Insights into Energy Transfer Mechanisms: Through a comprehensive analysis involving time-resolved photoluminescence (TRPL), Raman spectroscopy, and PL analysis, the researchers gain insights into the energy transfer (ET) mechanisms between the quantum dots and the monolayer TMDs. This deeper understanding of the ET process contributes to the fundamental knowledge of light-matter interactions in hybrid materials.

Potential Applications: The findings of this study have implications for various applications, including optoelectronics, photocatalysis, supercapacitors, photovoltaics, biosensors, and energy storage. The enhanced UV response of monolayer TMDs opens up avenues for the development of next-generation devices with superior light-harvesting capabilities.

Environmental Considerations: The use of environmentally friendly quantum dots, such as Ti2N and GCN, underscores the potential of these hybrid materials for biomedical applications and other environmentally sensitive technologies.

In summary, this work represents a significant contribution to the field by addressing fundamental limitations of 2D materials and demonstrating the potential of hybrid structures for enhancing their optical properties. The insights gained from this study pave the way for the development of novel optoelectronic devices and fluorescence-sensing technologies with enhanced UV responsiveness and environmental sustainability.

Keywords: anisotropic phonon polaritons / forbidden direction / substrate with a negative permittivity / near-field energy transport

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Prof. Jeongyong Kim’s group, part of the laboratory for Quantum Optical Semiconductors, is a pioneering force within Sungkyunkwan University's Department of Energy Science, dedicated to unravelling the intricacies of exciton physics in quantum semiconductors. The laboratory boasts state-of-the-art equipment, including a near-field scanning optical microscope with a remarkable resolution of less than 100 nm, a macro-PL measurement system capable of freely choosing the emission and detection wavelengths and an innovative, lab-made high-resolution confocal microscope, complete with a CCD camera, spectrometer and variable temperature- and magnetic field- sample chamber cooled with closed-cycle refrigerator down to 3K. Time-resolved PL can be combined with confocal microscope systems to provide pico second dynamics of excitons and charge carriers in quantum semiconductors. This versatile confocal microscope system stands as a testament to the group's adaptability, readily customizable for a myriad of research objectives, from low-temperature studies to magnetic field effects and beyond, including epifluorescence imaging and valley investigations.

Recently, the research group has pushed the boundaries of materials science by delving into the synthesis of quantum dots derived from MXene and the fabrication of twisted bilayers exhibiting Moiré patterns, all in the pursuit of understanding their unique exciton properties. This expansion of their material repertoire underscores their relentless pursuit of knowledge and innovation.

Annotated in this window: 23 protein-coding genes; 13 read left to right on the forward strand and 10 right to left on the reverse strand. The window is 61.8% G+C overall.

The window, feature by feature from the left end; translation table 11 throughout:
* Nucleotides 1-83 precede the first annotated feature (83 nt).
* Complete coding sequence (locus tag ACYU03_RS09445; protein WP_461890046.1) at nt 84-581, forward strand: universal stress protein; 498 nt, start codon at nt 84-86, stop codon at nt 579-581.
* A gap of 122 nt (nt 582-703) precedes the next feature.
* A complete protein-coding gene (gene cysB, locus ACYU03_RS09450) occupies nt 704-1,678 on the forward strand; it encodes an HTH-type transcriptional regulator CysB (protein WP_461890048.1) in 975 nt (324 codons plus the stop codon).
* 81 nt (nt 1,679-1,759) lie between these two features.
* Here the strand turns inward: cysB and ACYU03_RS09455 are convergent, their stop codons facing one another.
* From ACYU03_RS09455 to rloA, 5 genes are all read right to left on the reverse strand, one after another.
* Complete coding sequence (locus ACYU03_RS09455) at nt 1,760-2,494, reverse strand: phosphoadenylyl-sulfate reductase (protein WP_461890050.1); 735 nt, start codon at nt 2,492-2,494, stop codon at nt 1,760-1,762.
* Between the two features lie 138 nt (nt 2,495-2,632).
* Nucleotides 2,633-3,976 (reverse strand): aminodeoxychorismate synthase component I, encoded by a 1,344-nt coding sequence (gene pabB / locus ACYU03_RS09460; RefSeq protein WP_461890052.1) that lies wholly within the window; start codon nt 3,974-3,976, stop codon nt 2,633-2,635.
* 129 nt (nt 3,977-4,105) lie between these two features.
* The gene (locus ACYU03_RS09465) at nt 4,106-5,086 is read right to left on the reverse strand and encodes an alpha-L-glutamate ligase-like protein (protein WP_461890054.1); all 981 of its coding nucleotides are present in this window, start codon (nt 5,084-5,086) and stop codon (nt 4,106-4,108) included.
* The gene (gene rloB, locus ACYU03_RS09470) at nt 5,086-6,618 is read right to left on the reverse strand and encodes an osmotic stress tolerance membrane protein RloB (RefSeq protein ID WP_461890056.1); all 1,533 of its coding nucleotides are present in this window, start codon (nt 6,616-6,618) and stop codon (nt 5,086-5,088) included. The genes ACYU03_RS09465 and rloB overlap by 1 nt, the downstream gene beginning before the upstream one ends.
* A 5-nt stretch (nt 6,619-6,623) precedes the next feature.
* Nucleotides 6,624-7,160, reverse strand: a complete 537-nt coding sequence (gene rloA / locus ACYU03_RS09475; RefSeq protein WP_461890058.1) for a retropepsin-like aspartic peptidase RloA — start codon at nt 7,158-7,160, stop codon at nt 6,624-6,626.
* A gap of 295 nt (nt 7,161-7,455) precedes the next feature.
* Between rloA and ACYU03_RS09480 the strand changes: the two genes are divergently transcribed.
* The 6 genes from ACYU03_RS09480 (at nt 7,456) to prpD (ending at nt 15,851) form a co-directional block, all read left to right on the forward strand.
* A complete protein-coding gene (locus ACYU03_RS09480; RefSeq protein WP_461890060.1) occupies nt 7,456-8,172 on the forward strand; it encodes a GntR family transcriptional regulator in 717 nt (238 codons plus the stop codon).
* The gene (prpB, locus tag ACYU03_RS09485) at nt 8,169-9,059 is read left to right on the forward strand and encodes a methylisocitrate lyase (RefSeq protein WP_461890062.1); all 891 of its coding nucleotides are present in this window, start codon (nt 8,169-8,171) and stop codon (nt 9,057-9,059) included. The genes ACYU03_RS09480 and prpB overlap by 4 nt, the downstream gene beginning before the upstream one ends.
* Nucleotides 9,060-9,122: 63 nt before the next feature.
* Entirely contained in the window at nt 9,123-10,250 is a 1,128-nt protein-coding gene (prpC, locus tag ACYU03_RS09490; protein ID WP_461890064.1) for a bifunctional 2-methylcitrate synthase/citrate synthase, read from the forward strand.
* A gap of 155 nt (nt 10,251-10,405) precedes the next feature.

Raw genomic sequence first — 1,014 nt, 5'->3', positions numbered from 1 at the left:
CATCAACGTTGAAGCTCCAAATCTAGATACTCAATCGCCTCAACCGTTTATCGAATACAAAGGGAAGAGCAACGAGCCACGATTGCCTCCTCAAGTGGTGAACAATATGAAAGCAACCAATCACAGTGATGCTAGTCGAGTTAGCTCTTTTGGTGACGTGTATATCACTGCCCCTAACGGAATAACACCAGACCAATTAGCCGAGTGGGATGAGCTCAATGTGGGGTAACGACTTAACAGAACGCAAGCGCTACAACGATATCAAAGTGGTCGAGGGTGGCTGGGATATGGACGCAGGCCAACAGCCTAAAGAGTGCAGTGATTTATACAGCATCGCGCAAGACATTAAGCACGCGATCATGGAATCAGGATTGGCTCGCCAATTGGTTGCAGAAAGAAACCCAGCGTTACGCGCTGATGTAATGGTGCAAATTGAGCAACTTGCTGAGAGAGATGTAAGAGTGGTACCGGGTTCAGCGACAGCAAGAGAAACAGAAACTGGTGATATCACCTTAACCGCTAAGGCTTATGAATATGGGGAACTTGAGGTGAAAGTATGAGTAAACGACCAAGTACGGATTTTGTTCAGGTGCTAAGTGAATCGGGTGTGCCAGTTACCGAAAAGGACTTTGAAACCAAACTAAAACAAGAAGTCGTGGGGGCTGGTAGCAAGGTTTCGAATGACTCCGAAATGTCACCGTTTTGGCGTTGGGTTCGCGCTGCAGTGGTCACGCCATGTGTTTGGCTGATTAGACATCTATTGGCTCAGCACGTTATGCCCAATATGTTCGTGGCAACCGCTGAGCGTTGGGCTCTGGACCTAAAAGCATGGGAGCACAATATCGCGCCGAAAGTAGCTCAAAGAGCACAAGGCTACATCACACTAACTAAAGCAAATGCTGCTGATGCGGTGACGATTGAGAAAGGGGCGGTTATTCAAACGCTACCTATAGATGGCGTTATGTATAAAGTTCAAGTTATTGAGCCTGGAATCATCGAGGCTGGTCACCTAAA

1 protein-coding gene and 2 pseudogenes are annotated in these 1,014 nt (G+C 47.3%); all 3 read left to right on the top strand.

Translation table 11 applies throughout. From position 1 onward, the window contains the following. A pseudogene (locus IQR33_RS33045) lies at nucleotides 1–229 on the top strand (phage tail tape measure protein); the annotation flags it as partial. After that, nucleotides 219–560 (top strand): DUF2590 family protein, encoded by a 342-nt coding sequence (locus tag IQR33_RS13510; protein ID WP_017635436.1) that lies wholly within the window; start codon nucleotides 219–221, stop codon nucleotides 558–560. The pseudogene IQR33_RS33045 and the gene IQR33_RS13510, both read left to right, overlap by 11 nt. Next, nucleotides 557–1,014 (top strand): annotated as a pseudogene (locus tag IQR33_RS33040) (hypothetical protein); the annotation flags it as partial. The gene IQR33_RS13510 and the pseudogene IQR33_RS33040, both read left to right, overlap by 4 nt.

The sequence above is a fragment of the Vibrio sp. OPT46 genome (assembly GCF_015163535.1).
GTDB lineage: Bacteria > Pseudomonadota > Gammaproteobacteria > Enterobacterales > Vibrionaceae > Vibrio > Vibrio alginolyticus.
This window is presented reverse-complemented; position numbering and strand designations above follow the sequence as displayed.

Prof. Jeongyong Kim's group of multinational talent, is comprised of 10 dedicated lab members, including 2 research fellows and 7 students hailing from diverse research backgrounds, cultures, and ethics. Together, they form a collaborative ecosystem driven by a shared passion for discovery and a relentless commitment to excellence. Under the visionary leadership of Prof. Jeongyong Kim, the group has made significant contributions to the scientific community, with publications in prestigious journals such as Nature Communication, ACS Nano, Advanced Optical Materials, and Opto-electronic Advances, among others.

Beyond their groundbreaking research endeavours, the group actively engages in educational initiatives, collaborating with other universities in and outside of Korea through workshops and participating in international conferences, all with the aim of nurturing the next generation of scientific trailblazers. Through their collective efforts, Prof. Jeongyong Kim's group continues to shape the forefront of quantum optics and semiconductor research, paving the way for transformative advancements in science and technology.

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Opto-Electronic Science (OES) is a peer-reviewed, open access, interdisciplinary and international journal published by The Institute of Optics and Electronics, Chinese Academy of Sciences as a sister journal of Opto-Electronic Advances (OEA, IF=9.682). OES is dedicated to providing a professional platform to promote academic exchange and accelerate innovation. OES publishes articles, reviews, and letters of the fundamental breakthroughs in basic science of optics and optoelectronics.

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Chen S, Wu XH, Fu CJ. Active tuning of anisotropic phonon polaritons in natural van der Waals crystals with negative permittivity substrates and its application in energy transport. Opto-Electron Sci 3, 240002 (2024). doi: 10.29026/oes.2024.240002 


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Boosting UV light absorption in 2D semiconductor with quantum dot hybrids for enhanced light emission Boosting UV light absorption in 2D semiconductor with quantum dot hybrids for enhanced light emission 2 Boosting UV light absorption in 2D semiconductor with quantum dot hybrids for enhanced light emission 3


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[] Boosting UV light absorption in 2D semiconductor with quantum dot hybrids for enhanced light emission